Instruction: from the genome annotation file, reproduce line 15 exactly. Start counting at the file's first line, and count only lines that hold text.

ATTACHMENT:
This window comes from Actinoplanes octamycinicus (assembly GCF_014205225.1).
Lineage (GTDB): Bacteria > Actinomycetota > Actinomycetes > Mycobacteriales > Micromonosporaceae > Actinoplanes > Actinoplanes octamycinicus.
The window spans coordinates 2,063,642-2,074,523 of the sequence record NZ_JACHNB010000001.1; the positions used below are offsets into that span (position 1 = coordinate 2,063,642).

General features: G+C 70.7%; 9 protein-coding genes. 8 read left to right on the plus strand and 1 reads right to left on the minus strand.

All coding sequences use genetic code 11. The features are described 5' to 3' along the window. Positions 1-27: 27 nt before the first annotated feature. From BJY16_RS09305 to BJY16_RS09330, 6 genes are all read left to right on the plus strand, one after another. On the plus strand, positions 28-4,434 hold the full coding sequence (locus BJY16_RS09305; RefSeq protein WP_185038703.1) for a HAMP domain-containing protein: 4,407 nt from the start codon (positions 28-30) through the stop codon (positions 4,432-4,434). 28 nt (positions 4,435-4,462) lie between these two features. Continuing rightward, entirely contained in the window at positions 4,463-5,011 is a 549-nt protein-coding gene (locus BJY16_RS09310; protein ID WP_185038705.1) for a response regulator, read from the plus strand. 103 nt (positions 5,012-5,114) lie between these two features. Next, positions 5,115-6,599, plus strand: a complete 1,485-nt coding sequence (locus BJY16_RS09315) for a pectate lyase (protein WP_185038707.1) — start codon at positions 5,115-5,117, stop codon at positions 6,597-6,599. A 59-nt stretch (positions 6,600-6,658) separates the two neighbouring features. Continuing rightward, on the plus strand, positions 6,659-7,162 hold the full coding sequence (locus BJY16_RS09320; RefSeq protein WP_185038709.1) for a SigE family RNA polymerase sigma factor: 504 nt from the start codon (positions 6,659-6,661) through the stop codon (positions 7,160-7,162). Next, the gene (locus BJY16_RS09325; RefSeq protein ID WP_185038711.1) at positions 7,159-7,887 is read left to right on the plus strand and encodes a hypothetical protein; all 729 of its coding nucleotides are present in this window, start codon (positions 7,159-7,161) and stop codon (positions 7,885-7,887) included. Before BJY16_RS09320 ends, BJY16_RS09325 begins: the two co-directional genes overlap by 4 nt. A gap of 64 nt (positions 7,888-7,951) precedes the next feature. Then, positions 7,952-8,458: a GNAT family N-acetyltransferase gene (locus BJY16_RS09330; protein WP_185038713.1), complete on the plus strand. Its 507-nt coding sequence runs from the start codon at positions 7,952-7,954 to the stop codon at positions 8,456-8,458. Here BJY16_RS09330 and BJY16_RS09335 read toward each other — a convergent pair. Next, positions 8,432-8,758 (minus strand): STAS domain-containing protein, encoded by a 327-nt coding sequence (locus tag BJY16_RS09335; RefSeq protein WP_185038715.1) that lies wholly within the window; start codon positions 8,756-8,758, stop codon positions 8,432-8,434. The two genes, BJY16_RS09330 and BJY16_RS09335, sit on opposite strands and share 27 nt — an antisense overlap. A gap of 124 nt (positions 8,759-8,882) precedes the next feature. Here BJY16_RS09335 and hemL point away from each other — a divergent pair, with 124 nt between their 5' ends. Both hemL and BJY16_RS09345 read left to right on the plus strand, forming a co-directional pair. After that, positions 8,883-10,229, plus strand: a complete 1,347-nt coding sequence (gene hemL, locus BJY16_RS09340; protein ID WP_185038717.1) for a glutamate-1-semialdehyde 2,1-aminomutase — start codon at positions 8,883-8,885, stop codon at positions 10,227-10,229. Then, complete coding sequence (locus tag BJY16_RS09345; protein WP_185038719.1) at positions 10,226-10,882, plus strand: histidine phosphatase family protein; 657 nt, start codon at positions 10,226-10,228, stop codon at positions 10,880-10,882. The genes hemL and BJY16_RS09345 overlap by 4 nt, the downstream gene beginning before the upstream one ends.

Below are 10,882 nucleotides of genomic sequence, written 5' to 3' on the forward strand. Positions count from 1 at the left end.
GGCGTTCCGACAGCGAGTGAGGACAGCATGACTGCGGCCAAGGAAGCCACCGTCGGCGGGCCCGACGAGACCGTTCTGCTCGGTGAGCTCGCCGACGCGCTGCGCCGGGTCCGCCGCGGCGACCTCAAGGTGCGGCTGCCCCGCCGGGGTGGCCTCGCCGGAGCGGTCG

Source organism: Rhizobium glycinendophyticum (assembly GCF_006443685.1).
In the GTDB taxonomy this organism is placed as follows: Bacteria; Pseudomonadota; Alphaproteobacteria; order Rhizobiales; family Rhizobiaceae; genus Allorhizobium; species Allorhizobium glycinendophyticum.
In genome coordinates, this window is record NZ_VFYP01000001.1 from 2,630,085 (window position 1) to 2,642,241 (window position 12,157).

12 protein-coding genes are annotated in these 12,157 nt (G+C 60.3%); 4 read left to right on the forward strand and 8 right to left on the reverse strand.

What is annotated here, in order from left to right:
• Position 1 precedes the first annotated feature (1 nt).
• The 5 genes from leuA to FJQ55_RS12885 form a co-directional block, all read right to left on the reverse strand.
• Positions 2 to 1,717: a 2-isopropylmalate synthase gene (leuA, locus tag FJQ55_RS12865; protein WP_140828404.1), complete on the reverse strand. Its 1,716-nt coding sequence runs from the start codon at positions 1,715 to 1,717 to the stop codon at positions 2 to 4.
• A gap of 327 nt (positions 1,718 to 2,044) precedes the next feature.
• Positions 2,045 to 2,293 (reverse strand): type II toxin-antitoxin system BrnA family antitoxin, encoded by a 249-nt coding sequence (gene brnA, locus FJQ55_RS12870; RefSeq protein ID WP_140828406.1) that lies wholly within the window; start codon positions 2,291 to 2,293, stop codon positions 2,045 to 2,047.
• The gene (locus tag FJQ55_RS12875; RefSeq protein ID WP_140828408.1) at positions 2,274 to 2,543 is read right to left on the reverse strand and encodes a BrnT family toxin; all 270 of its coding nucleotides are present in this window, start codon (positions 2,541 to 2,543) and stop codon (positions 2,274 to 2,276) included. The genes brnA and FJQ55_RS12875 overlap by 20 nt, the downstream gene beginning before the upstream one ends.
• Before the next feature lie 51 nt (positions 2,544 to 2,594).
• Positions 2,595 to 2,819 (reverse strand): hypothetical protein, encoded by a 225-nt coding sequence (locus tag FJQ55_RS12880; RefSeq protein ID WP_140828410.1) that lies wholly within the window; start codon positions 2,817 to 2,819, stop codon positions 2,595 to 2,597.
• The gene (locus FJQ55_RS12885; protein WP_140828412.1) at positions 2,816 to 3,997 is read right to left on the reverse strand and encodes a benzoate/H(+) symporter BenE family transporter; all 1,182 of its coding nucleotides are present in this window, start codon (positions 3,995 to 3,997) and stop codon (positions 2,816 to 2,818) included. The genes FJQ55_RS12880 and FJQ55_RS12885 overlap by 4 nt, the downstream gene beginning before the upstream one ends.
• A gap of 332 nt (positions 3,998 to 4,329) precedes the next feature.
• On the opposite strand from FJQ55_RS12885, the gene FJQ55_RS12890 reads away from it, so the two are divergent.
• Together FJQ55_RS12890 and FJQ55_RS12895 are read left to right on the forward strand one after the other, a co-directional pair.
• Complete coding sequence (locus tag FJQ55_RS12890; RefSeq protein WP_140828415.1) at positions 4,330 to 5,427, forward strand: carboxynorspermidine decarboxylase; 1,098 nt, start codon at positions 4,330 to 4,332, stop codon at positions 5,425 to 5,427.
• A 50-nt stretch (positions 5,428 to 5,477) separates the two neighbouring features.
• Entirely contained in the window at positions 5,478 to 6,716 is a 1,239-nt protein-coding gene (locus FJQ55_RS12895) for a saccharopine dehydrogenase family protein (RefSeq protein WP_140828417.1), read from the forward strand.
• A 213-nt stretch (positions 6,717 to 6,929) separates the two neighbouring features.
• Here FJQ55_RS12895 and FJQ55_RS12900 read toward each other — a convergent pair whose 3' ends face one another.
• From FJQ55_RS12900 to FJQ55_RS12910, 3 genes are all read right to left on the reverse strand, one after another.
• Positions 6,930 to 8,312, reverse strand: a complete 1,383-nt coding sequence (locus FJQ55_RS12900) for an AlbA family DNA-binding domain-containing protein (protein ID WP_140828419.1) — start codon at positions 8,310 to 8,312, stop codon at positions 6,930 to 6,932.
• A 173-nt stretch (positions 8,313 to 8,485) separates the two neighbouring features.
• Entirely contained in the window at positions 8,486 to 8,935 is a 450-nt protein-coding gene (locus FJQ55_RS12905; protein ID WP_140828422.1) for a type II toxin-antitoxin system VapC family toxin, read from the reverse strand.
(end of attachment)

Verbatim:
• Positions 2 to 1,717: a 2-isopropylmalate synthase gene (leuA, locus tag FJQ55_RS12865; protein WP_140828404.1), complete on the reverse strand. Its 1,716-nt coding sequence runs from the start codon at positions 1,715 to 1,717 to the stop codon at positions 2 to 4.